I don't like to staple things, much. It seems as soon as I wed a couple of sheets of paper together, I just have to break them up again. Perhaps that's not the best analogy, but you get the idea. I hate paperclips even more. That kind of indecisiveness gets on my nerves. I like my papers to be free-flowing and open to change. This is really just a lot of bull - and helps explain why my desk is in a mess most of the time.
Anyway, I have had the same box of staples for the entirety of my current employment. It was a big, new box handed to me the day I started. It held 5,000 staples. Every time I moved to another office, or got a new desk, or was hit with a fit of spring cleaning, the box of staples went with me. I began to think it was like the hourglass in the Wizard of Oz - the staples were counting down my existence and when I ran out of staples I would have to leave, a la Shane or Mary Poppins.
Today I have completed 12 years at my job. And I ran out of staples.
What are the chances? Not only the chances of these two events occurring simultaneously, but that the first occurred at all. Not many Generation Xers can say that. (Or would want to!) I just happened to stumble into the perfect job for me and I have stayed here. When I have tried to leave, I couldn't get any other employer to even acknowledge my existence, much less give me an interview.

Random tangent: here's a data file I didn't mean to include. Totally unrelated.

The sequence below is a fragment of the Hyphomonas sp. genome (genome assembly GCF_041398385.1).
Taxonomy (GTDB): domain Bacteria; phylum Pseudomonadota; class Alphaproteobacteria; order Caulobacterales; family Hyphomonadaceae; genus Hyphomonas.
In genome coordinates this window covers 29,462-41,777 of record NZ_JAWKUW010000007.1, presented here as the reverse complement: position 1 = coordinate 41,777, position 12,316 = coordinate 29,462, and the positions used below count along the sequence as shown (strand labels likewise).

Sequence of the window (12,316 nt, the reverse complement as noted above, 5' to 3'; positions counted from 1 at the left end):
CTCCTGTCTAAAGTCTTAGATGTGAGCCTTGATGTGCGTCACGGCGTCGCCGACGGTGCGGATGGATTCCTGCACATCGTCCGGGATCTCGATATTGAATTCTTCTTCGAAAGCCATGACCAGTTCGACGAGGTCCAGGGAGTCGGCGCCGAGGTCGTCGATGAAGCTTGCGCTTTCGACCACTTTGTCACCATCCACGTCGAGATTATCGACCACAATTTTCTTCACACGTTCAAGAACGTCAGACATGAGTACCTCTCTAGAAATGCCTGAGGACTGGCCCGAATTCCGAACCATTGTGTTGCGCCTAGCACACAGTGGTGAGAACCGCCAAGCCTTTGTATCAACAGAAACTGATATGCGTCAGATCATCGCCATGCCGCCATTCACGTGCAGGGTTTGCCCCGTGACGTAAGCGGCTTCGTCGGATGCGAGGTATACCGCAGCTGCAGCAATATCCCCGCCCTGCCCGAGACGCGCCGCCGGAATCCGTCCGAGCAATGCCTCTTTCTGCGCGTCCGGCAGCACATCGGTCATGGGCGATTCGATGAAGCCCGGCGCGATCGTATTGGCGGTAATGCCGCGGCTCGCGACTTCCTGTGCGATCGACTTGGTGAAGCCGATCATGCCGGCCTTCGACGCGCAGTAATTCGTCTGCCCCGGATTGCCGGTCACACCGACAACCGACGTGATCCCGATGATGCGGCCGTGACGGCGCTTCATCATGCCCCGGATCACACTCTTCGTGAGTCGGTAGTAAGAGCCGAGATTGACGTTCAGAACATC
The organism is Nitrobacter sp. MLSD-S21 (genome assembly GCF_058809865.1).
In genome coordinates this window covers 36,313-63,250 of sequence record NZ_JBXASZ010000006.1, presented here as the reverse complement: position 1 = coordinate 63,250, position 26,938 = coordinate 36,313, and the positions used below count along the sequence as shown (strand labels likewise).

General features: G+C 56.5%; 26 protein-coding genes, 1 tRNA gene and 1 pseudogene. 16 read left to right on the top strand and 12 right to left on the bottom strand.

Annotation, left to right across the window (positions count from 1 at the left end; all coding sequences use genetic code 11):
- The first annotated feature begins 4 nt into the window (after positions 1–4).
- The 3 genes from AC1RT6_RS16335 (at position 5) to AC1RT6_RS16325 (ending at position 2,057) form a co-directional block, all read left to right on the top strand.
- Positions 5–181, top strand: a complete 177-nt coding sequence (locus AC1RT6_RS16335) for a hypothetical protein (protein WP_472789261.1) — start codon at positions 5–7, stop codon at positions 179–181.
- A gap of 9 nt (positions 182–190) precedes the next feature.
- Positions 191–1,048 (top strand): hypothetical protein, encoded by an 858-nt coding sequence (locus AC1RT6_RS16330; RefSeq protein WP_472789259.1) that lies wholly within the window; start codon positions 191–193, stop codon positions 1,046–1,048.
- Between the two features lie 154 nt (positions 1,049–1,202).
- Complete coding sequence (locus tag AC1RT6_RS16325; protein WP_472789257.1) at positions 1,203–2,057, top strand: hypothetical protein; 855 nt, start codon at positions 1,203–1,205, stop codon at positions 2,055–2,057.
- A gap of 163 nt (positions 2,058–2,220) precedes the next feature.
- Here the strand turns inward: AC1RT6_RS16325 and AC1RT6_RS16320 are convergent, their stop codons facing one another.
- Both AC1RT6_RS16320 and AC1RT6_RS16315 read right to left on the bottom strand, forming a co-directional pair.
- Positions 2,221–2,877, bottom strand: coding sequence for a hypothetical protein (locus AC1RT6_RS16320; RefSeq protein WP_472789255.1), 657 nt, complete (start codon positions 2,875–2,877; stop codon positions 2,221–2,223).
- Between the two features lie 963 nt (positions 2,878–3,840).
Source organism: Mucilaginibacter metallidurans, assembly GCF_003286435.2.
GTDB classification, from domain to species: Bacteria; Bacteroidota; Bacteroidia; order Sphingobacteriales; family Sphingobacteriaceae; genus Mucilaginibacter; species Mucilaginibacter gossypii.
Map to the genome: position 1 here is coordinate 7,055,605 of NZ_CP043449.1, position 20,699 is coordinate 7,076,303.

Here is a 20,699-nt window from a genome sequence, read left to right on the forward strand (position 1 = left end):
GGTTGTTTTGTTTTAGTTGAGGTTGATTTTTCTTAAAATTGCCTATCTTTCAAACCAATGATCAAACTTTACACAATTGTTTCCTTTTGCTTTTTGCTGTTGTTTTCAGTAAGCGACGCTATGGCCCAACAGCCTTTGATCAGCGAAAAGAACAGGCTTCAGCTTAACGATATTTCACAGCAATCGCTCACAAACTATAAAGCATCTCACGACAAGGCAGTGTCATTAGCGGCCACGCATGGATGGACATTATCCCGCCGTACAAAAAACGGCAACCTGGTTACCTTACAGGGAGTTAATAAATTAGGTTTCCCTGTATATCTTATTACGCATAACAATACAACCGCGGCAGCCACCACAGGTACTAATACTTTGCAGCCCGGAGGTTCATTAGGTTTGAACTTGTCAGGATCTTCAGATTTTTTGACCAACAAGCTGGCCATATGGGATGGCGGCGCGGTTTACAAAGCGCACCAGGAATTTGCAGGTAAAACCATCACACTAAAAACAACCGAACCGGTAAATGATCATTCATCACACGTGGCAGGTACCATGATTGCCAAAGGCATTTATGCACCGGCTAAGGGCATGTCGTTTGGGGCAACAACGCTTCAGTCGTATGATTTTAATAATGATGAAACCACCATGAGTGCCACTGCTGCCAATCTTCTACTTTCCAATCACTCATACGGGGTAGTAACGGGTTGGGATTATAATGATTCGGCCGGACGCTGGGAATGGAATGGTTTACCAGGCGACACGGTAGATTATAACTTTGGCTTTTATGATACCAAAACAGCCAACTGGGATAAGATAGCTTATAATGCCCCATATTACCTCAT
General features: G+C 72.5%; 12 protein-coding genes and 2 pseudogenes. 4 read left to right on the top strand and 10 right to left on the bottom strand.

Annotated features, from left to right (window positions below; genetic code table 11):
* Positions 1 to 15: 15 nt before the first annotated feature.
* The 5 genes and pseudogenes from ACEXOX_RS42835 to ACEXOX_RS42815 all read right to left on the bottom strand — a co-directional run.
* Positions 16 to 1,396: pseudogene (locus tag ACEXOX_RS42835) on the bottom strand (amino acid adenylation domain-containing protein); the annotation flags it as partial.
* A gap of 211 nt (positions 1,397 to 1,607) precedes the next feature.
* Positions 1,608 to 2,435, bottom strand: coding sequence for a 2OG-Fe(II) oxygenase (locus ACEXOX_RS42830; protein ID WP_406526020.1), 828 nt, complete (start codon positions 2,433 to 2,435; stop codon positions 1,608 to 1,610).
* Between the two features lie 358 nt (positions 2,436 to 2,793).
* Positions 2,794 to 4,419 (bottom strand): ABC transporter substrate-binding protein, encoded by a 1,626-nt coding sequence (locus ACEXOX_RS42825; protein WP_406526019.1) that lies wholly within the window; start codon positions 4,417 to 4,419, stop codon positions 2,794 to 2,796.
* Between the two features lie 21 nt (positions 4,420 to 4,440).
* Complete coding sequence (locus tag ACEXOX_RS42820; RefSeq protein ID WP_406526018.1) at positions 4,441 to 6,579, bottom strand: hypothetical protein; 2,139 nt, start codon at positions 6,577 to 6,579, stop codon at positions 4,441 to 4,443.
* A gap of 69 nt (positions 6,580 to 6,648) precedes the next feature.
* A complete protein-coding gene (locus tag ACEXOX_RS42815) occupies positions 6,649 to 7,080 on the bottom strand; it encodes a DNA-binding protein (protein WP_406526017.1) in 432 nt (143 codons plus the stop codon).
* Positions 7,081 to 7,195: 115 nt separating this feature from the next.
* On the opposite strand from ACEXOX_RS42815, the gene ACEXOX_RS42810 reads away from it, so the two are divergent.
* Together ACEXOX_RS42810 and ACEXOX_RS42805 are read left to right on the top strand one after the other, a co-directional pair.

I got my annual retirement benefit statement in the mail a couple of months ago. Right in the middle, in big black letters it says: First Retirement Eligibility - Age 48.
That means there's no getting rid of me now! That means that at age 48 I can shove this job and become the weird lady at the fair who draws charicatures on the cheap.
That means I can quit my 8-5 and open a photography studio where you could get bridal pictures done, but not wedding pictures. And when you come in to sit for the portraits, your mother has to sit in the car. With no keys. With the windows rolled up. Especially if it is August. And did I mention I ain't gonna take pictures of yer family, especially yer mother of the bride, at the church?
That means I can open a bookstore on the square like the lady in Sweetwater - remember her, Kincaid? - who was always interested in whatever you were into and had just been reading a book about it and it was freaky but in a good way.
I've got 14 years to go. Gonna have to make this new box of staples stretch a little bit farther.